T. N. Pandey
In an article published in a tax journal, an advocate and tax consultant from Ahmedabad had expressed the view that exemption from capital gains can be availed of under Sections 54 and 54F of the Income-Tax Act, 1961 even when investment in house property is made abroad, say, in London.
The reasoning is that neither Section 54 nor Section 54F prescribes any restriction in regard to the location, where the investment in the residential house should to be made.
Thus, the house, to be purchased or constructed by the taxpayer for getting tax exemption on long-term capital gains (LTCG) investment can be either in India or overseas.
The view expressed has also been supported by the fact that the Foreign Exchange Management Act, 1999, having liberalised remittances by resident Indians for their annual overseas investment up to $1,00,000 and with the I-T Act enabling tax exemption of LTCG in case of an investment made in either the purchase or construction of a residential house, one can plan to sell one’s land and invest funds outside India so as to enjoy tax exemption. The view expressed does not seem to be correct for the following reasons:
Section 54 provides for exemption in respect of LTCG arising from the transfer of a residential house. This exemption is available only to an individual or a HUF and is subject to fulfilment of the under-mentioned conditions:
The capital gain should arise from the transfer of long-term capital asset, being buildings or lands appurtenant thereto, being a residential house, income wherefrom is assessable under the head ‘Income from house property’.
The transferor shall be an individual or an HUF.
The transferor assessee should have purchased a residential house a year before or two years after the date of transfer; or, in the alternative, the assessee should construct a residential house within three years from the date of the transfer of the original house.
Both Sections 54 and 54F require investment of the amount of capital gain only and not the amount of entire consideration or the net consideration flowing as a result of transfer of the long-term capital asset.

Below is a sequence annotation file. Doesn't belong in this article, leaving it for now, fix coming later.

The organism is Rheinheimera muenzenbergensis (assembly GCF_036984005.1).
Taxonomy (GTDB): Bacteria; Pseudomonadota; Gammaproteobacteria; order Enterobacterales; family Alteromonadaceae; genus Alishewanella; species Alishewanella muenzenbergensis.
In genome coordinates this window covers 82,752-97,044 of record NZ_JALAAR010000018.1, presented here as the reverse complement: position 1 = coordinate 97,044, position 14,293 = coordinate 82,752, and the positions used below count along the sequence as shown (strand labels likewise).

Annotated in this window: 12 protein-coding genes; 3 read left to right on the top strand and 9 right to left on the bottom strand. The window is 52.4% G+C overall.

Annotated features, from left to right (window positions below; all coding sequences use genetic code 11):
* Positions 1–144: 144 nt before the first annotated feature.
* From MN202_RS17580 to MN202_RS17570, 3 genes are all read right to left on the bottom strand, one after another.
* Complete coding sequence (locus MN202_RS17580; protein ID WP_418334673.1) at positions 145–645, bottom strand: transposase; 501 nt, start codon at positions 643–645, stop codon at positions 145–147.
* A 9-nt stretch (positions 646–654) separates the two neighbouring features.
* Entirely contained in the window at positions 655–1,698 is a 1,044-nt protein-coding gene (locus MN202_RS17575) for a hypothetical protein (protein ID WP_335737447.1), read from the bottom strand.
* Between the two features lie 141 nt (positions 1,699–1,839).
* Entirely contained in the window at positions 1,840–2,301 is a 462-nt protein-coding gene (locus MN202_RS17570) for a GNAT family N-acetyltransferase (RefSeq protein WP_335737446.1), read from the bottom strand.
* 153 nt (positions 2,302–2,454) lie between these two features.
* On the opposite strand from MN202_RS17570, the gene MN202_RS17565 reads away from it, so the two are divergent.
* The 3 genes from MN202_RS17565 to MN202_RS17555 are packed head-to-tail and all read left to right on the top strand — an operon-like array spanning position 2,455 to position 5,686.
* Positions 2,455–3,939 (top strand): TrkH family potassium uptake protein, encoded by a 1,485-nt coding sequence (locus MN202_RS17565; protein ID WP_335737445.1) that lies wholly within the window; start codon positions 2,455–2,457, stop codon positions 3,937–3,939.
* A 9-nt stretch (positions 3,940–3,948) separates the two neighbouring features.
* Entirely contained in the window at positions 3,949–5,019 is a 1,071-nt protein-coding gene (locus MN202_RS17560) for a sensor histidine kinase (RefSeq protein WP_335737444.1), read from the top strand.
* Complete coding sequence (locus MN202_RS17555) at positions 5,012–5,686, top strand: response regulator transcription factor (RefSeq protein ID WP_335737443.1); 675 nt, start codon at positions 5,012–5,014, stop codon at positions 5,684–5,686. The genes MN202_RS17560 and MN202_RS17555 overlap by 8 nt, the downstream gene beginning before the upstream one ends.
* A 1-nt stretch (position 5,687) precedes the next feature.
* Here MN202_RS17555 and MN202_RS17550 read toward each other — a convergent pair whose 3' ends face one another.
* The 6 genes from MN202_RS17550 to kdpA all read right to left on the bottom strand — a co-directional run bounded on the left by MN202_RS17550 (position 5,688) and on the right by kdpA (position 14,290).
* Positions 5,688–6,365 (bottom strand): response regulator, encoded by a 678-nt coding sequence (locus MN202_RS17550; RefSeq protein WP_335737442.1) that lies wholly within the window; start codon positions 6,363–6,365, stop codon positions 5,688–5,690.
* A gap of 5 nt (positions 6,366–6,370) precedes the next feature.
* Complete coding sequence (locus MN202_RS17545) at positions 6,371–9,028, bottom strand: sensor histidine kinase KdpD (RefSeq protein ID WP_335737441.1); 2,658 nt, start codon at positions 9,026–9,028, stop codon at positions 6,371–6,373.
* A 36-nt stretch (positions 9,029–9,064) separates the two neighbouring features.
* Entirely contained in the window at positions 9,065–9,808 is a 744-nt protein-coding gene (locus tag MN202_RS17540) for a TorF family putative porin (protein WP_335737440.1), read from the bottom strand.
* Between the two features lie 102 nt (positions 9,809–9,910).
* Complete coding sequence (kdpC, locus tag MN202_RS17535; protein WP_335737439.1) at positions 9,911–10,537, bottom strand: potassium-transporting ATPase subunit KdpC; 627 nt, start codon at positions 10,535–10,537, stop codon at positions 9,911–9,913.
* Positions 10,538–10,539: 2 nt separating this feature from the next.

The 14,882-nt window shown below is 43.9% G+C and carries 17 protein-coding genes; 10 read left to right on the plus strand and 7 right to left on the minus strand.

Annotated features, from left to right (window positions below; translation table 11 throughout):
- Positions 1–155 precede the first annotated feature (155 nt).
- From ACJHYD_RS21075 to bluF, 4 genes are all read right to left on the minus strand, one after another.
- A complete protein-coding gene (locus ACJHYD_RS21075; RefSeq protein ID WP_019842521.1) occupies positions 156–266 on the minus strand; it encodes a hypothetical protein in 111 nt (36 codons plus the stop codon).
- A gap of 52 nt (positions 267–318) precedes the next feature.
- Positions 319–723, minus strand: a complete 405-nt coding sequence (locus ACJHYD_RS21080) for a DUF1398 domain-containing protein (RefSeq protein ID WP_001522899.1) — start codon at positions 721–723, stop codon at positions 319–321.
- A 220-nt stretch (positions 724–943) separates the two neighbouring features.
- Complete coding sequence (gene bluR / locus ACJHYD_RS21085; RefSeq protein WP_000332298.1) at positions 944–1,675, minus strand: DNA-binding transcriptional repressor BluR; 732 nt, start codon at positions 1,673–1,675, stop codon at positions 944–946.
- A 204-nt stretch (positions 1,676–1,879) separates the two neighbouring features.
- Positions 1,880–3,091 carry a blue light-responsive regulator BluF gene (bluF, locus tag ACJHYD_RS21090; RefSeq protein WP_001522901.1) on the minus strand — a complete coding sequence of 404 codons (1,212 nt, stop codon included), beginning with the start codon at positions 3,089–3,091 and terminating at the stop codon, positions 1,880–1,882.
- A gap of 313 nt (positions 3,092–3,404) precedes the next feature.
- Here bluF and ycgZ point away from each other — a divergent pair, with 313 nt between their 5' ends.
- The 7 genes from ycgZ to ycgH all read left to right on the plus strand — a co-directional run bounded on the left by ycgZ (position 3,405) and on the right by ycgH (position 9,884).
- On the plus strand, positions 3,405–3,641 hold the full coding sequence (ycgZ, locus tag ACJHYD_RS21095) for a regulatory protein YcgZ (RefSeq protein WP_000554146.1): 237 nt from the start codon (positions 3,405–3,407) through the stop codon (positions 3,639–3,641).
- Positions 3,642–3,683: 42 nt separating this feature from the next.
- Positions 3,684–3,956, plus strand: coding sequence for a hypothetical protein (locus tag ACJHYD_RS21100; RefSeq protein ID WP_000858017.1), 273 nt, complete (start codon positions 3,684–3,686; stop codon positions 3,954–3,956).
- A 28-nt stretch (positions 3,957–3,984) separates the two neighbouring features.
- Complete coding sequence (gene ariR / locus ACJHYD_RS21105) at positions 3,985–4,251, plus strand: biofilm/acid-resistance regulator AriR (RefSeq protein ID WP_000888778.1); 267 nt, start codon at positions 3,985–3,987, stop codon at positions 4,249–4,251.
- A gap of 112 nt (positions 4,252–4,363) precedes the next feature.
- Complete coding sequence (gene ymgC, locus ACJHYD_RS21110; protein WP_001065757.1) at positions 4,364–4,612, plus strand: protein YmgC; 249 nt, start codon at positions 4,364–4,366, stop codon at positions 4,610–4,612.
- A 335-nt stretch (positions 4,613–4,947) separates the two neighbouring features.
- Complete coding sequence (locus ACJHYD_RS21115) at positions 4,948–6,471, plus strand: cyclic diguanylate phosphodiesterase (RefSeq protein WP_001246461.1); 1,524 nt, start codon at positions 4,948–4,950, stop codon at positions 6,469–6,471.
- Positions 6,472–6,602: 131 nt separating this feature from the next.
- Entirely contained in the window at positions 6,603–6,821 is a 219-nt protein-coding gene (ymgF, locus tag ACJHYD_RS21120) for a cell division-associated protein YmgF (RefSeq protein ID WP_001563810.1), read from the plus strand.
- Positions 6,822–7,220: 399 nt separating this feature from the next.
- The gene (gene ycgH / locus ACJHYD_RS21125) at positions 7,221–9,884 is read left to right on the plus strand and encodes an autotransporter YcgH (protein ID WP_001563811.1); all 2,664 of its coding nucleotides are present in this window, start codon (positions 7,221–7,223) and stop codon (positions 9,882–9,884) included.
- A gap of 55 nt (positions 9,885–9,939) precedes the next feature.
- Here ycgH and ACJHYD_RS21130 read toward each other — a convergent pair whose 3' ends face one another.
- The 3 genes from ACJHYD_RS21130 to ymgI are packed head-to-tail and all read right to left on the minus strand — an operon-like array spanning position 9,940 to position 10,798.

In view of this, the issue is whether the capital gain arising from the transfer of the residential house should be invested in India or whether exemption can be claimed even if the property is acquired or constructed in a foreign country.
The argument is that in both the sections, there is no requirement that the residential house, to claim exemption, should be acquired or constructed only in India.
The argument does not seem tenable. For claming exemption, property is to be acquired in India. The Government foregoes revenue to achieve some avowed objective for the good of the country.
Section 54 exemption for capital gain is intended to give a boost to the construction of residential houses in the country and this objective will not be achieved if the property is acquired or constructed in a foreign country.
Hence, conceptually, there is no ground to give the benefit of Section 54 to a person, who acquires a house property or constructs it in a foreign country after selling a house in India.
This view gets support from the Supreme Court decision pronounced on May 9, 2008, in the American Hotel & Lodging Association Educational Institute vs CBDT (2008 170 Taxman 306 SC) case.
In this case, the assessee, a branch office of a non-profit organisation in the US carrying on educational activities, was enjoying tax exemption in the US.
It had been set up for carrying on educational activities of the head-office for the convenience of Indian students and institutions and the assessee used to collect charges for course materials, etc., to be supplied to them, on behalf of the head-office.
It made an application requesting for approval for purpose of Section 10(23C)(vi). This was rejected on the ground that the assessee had not applied its accumulated income for education in India.
The assessee’s case was that the third proviso to Section 10(23C)(vi) does not mention that income generated is required to be applied in India and, in fact, words ‘in India’ are totally missing and the Revenue had unnecessarily imported these into the third proviso to Section 10(23C)((vi).
The High Court had decided that the words ‘in India’ have necessarily to be read with the third proviso to Section 10(23C)(vi) to make it workable. The Supreme Court has decided that the plain words of the third proviso do not require application of income to be in India.
But it should not be understood to mean that the applicant has not to impart educational activities in India. If the applicant wants exemption under Section 10(23C)(vi) it has to impart education in India and only then it would be entitled to claim initial approval under that section.
That is the reason for saying that the ‘non-profit’ qualification has to be tested against Indian activities. The consideration is that impartation of education must be in India if the applicant desires exemption under Section 10(23C)(vi).
On this logic, for claiming exemption under Sections 54 and 54F, construction/acquisition of a house in India is a necessary condition. Reference to FEMA and its liberalisation has no relevance in the context of exemption of capital gains under the I-T Act.
Conceptually, there is no ground to give Section 54 benefit to a person who acquires a house property or constructs it in a foreign country after selling a house in India
(The author is a former chairman of CBDT.)